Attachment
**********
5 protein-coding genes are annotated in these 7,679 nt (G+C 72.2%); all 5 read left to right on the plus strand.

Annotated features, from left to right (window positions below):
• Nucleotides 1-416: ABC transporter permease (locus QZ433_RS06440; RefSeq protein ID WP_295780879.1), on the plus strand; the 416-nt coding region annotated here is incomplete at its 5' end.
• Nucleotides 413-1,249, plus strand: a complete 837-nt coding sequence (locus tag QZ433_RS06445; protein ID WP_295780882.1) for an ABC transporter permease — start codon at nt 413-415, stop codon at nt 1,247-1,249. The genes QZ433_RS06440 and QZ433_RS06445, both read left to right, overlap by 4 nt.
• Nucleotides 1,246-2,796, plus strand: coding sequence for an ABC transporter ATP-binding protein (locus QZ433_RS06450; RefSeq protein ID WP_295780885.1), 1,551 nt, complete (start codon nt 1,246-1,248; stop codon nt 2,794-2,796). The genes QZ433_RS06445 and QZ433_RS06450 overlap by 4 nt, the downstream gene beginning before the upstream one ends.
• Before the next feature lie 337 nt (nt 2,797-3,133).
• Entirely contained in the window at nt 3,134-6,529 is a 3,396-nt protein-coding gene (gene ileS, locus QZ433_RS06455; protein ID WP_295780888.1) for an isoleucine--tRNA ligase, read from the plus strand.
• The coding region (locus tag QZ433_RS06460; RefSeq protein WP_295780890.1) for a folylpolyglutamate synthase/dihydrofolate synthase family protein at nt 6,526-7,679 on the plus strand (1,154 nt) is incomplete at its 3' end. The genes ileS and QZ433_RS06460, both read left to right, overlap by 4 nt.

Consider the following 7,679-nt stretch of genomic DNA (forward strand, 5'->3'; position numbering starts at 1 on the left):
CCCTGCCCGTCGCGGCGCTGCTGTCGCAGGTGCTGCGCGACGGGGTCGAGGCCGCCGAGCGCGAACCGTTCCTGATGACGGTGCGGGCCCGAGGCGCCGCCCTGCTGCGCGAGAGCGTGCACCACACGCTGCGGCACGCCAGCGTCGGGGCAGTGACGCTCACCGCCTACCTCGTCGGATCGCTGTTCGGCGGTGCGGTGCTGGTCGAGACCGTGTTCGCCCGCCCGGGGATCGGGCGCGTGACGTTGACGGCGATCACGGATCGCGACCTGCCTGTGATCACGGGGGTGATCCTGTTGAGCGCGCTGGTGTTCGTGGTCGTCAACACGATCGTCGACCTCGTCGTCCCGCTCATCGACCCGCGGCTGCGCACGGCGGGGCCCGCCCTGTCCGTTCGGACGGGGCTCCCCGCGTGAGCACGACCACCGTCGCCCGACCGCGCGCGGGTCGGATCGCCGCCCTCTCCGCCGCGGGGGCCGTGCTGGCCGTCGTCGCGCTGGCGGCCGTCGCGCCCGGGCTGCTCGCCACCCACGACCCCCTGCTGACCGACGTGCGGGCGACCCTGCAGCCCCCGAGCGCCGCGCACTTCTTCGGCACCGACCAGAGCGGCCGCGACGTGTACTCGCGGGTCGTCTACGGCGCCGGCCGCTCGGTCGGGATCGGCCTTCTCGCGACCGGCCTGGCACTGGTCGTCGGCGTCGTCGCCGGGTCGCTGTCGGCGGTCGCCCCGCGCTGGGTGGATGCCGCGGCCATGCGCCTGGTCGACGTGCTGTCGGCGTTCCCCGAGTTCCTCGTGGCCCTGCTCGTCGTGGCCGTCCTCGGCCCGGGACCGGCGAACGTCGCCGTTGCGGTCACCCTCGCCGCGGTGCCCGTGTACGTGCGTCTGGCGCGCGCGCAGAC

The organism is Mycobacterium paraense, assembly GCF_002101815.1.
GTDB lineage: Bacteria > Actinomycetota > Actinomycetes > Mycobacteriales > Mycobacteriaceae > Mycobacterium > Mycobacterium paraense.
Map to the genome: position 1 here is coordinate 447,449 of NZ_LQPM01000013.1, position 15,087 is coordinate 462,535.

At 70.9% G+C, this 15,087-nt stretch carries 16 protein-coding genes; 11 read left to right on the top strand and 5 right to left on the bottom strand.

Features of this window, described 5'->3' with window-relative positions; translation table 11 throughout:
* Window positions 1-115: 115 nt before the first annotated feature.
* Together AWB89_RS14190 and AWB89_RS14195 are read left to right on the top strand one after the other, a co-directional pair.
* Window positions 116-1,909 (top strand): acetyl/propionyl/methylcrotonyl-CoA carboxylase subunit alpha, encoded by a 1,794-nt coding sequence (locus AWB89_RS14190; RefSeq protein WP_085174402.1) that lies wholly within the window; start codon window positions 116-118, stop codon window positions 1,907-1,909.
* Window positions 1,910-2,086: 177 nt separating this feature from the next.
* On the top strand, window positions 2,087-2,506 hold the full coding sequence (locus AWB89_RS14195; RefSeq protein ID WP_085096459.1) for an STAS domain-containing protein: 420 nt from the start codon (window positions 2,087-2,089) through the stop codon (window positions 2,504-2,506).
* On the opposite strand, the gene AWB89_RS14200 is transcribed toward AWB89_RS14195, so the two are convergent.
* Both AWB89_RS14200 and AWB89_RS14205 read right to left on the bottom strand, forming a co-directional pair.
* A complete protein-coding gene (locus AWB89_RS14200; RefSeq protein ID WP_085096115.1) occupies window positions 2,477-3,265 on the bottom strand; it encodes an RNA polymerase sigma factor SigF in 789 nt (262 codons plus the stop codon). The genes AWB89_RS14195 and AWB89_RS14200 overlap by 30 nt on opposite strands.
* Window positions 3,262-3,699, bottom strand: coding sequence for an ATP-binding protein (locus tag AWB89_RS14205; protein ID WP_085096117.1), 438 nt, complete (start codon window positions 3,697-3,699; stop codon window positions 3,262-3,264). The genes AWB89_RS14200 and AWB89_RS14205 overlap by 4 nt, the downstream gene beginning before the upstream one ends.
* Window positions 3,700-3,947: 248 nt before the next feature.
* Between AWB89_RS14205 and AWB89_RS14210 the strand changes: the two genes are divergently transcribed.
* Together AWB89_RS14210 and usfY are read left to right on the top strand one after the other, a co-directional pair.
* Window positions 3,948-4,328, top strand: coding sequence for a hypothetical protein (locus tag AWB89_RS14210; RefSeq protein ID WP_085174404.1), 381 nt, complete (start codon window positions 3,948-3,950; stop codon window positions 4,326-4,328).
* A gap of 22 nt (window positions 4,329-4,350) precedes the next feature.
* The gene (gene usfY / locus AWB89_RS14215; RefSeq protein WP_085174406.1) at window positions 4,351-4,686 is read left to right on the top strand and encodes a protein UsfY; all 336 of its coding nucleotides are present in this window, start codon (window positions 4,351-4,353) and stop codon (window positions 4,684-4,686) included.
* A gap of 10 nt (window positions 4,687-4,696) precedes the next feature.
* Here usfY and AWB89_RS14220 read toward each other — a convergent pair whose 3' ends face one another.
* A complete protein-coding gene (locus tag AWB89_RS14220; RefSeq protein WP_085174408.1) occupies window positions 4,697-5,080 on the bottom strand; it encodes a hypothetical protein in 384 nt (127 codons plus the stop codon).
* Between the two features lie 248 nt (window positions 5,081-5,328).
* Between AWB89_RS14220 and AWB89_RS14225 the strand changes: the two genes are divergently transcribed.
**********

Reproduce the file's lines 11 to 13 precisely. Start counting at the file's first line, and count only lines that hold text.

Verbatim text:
The organism is Mycobacterium paraense, assembly GCF_002101815.1.
GTDB lineage: Bacteria > Actinomycetota > Actinomycetes > Mycobacteriales > Mycobacteriaceae > Mycobacterium > Mycobacterium paraense.
Map to the genome: position 1 here is coordinate 447,449 of NZ_LQPM01000013.1, position 15,087 is coordinate 462,535.